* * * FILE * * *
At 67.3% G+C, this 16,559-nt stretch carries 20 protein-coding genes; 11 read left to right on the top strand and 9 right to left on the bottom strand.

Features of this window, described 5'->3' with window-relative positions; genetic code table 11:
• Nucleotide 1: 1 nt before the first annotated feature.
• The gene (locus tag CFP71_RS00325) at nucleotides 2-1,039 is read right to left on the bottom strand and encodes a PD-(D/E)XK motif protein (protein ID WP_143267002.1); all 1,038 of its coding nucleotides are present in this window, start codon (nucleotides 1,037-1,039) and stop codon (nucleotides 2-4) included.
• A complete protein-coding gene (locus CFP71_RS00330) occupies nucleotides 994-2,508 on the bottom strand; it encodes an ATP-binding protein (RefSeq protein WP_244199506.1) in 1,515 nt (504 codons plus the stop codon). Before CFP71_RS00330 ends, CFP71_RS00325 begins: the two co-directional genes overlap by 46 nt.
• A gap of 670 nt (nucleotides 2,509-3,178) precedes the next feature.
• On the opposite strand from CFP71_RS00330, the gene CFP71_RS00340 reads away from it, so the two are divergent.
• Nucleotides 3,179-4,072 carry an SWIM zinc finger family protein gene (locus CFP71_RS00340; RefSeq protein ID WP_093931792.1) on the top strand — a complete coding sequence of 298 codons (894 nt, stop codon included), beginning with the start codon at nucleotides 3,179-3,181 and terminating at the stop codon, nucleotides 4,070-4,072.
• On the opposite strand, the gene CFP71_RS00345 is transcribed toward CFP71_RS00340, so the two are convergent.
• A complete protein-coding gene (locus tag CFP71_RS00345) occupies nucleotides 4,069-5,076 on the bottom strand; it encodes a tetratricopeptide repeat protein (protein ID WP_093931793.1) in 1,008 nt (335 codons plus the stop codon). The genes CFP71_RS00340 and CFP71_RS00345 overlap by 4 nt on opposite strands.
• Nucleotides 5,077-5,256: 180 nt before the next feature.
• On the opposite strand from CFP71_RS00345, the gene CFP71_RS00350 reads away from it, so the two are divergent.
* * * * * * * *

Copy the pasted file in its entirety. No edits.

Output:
At 67.3% G+C, this 16,559-nt stretch carries 20 protein-coding genes; 11 read left to right on the top strand and 9 right to left on the bottom strand.

Features of this window, described 5'->3' with window-relative positions; genetic code table 11:
• Nucleotide 1: 1 nt before the first annotated feature.
• The gene (locus tag CFP71_RS00325) at nucleotides 2-1,039 is read right to left on the bottom strand and encodes a PD-(D/E)XK motif protein (protein ID WP_143267002.1); all 1,038 of its coding nucleotides are present in this window, start codon (nucleotides 1,037-1,039) and stop codon (nucleotides 2-4) included.
• A complete protein-coding gene (locus CFP71_RS00330) occupies nucleotides 994-2,508 on the bottom strand; it encodes an ATP-binding protein (RefSeq protein WP_244199506.1) in 1,515 nt (504 codons plus the stop codon). Before CFP71_RS00330 ends, CFP71_RS00325 begins: the two co-directional genes overlap by 46 nt.
• A gap of 670 nt (nucleotides 2,509-3,178) precedes the next feature.
• On the opposite strand from CFP71_RS00330, the gene CFP71_RS00340 reads away from it, so the two are divergent.
• Nucleotides 3,179-4,072 carry an SWIM zinc finger family protein gene (locus CFP71_RS00340; RefSeq protein ID WP_093931792.1) on the top strand — a complete coding sequence of 298 codons (894 nt, stop codon included), beginning with the start codon at nucleotides 3,179-3,181 and terminating at the stop codon, nucleotides 4,070-4,072.
• On the opposite strand, the gene CFP71_RS00345 is transcribed toward CFP71_RS00340, so the two are convergent.
• A complete protein-coding gene (locus tag CFP71_RS00345) occupies nucleotides 4,069-5,076 on the bottom strand; it encodes a tetratricopeptide repeat protein (protein ID WP_093931793.1) in 1,008 nt (335 codons plus the stop codon). The genes CFP71_RS00340 and CFP71_RS00345 overlap by 4 nt on opposite strands.
• Nucleotides 5,077-5,256: 180 nt before the next feature.
• On the opposite strand from CFP71_RS00345, the gene CFP71_RS00350 reads away from it, so the two are divergent.